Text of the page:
If you're counting, this is the sixth Terminator film and the first since 1991's Judgment Day with James Cameron's involvement, this time with producer duties and some contribution to the story, although how much is yet to be confirmed.

It's fair to say that the Terminator sequels post 1991 have been disappointing and while this film is better than Genisys, that isn't really an endorsement of praise.

Like 2015's Terminator: Genisys, this ties into the first two films, but also takes a massive dump on them with the direction the story takes the series in.

The film starts with footage from T2, before doing an Alien 3 and killing off a major character in a pre-credit sequence, despite this being the result of a plot hole of paradoxical proportions, making the events of the first two films completely redundant as John Connor is shot and killed by a rogue Terminator, simply because this film was made in 2019 and we can't have male heroes because of "toxic masculinity".

Fast forward to 22 years later and another Terminator arrives from an AI-controlled future to assassinate Dani Ramos, who is this alternate future's equivalent to John Connor. Likewise with the other films, a protector is sent back in the form of Grace (Mackenzie Davis), a soldier from the future with enhanced strength and speed (if she's loaded up on pharmaceutical drugs, that is). Linda Hamilton completes the trifecta of women as Sarah Connor, now a "Terminator Hunter".

The trio survive the chase from the Rev 9, a terminator akin to Robert Patrick's T-1000 in T2, although this one has a liquid body that can separate from its metal exoskeleton, effectively becoming two killing machines.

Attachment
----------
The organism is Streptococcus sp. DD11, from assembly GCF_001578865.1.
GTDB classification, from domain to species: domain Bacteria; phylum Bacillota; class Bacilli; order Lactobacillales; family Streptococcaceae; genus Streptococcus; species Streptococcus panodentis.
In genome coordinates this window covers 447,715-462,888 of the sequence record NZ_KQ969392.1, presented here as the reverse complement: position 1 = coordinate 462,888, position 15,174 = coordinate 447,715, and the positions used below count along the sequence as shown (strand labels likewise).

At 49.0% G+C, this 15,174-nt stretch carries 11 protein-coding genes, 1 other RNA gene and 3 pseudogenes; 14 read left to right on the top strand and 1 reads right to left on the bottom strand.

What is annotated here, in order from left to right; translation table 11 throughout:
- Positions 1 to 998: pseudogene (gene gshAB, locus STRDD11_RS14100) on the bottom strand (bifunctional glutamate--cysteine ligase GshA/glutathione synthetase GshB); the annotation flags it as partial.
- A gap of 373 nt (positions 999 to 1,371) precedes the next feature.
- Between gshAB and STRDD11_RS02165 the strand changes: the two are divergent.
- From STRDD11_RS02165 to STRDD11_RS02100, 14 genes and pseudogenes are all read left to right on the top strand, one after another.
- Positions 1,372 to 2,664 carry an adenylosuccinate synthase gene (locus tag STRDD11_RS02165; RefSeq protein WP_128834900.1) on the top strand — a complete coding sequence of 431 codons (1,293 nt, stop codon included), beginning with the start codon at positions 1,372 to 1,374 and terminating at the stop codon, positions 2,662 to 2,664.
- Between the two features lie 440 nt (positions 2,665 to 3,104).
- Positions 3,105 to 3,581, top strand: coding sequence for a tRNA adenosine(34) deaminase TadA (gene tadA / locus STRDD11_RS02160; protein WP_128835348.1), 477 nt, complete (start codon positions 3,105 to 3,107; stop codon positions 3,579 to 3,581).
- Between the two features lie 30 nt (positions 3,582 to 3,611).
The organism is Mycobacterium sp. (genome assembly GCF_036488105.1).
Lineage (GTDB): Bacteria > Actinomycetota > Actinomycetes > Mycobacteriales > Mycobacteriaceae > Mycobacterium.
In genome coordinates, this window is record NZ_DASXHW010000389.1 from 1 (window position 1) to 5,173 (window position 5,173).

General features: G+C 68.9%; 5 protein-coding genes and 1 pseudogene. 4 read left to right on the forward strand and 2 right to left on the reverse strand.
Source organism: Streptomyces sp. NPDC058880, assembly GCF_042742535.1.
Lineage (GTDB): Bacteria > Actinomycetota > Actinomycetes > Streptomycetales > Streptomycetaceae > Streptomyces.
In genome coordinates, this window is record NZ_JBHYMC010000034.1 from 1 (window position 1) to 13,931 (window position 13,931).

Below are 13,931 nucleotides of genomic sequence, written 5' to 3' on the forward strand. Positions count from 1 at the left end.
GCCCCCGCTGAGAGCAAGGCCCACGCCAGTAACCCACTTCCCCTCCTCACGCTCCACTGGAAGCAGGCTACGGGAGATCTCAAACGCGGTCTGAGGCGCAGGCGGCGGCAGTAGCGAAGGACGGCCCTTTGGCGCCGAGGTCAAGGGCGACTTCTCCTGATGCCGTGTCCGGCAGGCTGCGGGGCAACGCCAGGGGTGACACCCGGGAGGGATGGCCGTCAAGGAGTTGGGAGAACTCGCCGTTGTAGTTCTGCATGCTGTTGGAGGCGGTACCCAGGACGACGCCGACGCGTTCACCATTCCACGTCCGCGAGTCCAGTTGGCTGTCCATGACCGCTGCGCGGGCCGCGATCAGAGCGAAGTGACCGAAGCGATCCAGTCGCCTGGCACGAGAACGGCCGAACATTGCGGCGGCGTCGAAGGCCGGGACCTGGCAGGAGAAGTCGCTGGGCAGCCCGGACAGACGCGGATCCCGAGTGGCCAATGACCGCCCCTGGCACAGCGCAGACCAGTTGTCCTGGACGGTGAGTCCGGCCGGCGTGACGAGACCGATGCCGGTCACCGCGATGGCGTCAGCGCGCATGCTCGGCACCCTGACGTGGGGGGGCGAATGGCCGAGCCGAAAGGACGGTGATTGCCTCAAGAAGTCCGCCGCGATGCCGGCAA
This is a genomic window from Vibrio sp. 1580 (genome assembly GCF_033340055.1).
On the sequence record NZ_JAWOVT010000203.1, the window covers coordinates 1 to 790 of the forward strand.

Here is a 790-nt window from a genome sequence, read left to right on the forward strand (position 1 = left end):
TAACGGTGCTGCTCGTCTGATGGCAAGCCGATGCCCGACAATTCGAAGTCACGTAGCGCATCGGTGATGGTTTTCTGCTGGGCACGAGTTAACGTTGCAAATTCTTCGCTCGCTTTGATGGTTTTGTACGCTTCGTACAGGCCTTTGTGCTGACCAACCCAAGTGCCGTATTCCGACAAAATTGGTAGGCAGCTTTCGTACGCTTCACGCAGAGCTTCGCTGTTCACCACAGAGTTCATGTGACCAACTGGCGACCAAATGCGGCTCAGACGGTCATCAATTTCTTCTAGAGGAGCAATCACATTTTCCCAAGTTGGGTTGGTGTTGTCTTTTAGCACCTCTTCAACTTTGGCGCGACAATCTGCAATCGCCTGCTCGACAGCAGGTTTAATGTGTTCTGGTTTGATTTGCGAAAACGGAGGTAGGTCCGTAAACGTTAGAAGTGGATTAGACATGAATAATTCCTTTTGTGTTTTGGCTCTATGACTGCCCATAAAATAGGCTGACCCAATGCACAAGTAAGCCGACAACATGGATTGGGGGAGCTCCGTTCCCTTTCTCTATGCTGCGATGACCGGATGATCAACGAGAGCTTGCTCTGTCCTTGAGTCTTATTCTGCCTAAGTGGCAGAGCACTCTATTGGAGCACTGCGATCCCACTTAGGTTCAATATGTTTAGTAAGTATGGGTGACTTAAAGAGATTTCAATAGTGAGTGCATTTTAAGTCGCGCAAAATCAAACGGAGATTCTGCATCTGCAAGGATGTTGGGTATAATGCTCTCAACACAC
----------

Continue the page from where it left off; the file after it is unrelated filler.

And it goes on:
The real Terminator, Arnold Schwarzenegger, is merely a cameo role here, as the Terminator who, having successfully completed his mission, develops a conscience and becomes a family man... it's very much played for laughs with a style of humour that really doesn't fit in a Terminator movie and just feels like the filmmakers are taking the piss to parody an iconic character.

The action set pieces are competently done and the special effects are decent, without being groundbreaking the way T2's were, but it's quite obvious that the studio were involved in every single aspect here, and merely using James Cameron's name as a marketing gimmick.

The movie itself is entertaining enough for its duration as sci-fi action fluff, but when the studio is trying to sell this as "the real sequel to Terminator 2", ignoring events from the other three sequels, I find it a bit conceited and insulting.

In fact, Terminator 3: Rise Of The Machines is a better film than this one. This just magpies ideas from the first two films and puts a gender switch in. Once again, Hollywood proves that it can't be bargained with, it can't be reasoned with, it doesn't feel pity and it absolutely will not stop... until this franchise is well and truly dead.


Linda Hamilton, Justin Bieber & Natalia Reyes in Dark Fate
Linda Hamilton, Justin Bieber & Natalia Reyes in Dark Fate